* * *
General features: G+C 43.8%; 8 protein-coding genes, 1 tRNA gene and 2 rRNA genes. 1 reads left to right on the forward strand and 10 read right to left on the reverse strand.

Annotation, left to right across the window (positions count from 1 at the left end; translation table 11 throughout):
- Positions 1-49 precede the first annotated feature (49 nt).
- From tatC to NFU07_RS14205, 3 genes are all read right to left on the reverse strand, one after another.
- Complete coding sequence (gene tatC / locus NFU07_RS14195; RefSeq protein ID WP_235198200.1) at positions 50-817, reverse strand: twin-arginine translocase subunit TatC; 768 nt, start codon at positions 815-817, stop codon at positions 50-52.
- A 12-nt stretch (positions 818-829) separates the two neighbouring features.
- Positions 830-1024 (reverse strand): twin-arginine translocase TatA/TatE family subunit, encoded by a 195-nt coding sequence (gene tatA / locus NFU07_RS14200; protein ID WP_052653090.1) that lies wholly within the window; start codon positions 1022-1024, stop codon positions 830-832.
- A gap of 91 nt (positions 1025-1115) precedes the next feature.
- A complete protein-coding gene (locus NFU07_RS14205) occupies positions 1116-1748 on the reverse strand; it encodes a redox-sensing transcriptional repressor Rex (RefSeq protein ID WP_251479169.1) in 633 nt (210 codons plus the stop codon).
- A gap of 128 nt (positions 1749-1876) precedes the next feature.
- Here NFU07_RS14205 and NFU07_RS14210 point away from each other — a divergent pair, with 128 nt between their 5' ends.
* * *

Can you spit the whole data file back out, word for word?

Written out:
General features: G+C 43.8%; 8 protein-coding genes, 1 tRNA gene and 2 rRNA genes. 1 reads left to right on the forward strand and 10 read right to left on the reverse strand.

Annotation, left to right across the window (positions count from 1 at the left end; translation table 11 throughout):
- Positions 1-49 precede the first annotated feature (49 nt).
- From tatC to NFU07_RS14205, 3 genes are all read right to left on the reverse strand, one after another.
- Complete coding sequence (gene tatC / locus NFU07_RS14195; RefSeq protein ID WP_235198200.1) at positions 50-817, reverse strand: twin-arginine translocase subunit TatC; 768 nt, start codon at positions 815-817, stop codon at positions 50-52.
- A 12-nt stretch (positions 818-829) separates the two neighbouring features.
- Positions 830-1024 (reverse strand): twin-arginine translocase TatA/TatE family subunit, encoded by a 195-nt coding sequence (gene tatA / locus NFU07_RS14200; protein ID WP_052653090.1) that lies wholly within the window; start codon positions 1022-1024, stop codon positions 830-832.
- A gap of 91 nt (positions 1025-1115) precedes the next feature.
- A complete protein-coding gene (locus NFU07_RS14205) occupies positions 1116-1748 on the reverse strand; it encodes a redox-sensing transcriptional repressor Rex (RefSeq protein ID WP_251479169.1) in 633 nt (210 codons plus the stop codon).
- A gap of 128 nt (positions 1749-1876) precedes the next feature.
- Here NFU07_RS14205 and NFU07_RS14210 point away from each other — a divergent pair, with 128 nt between their 5' ends.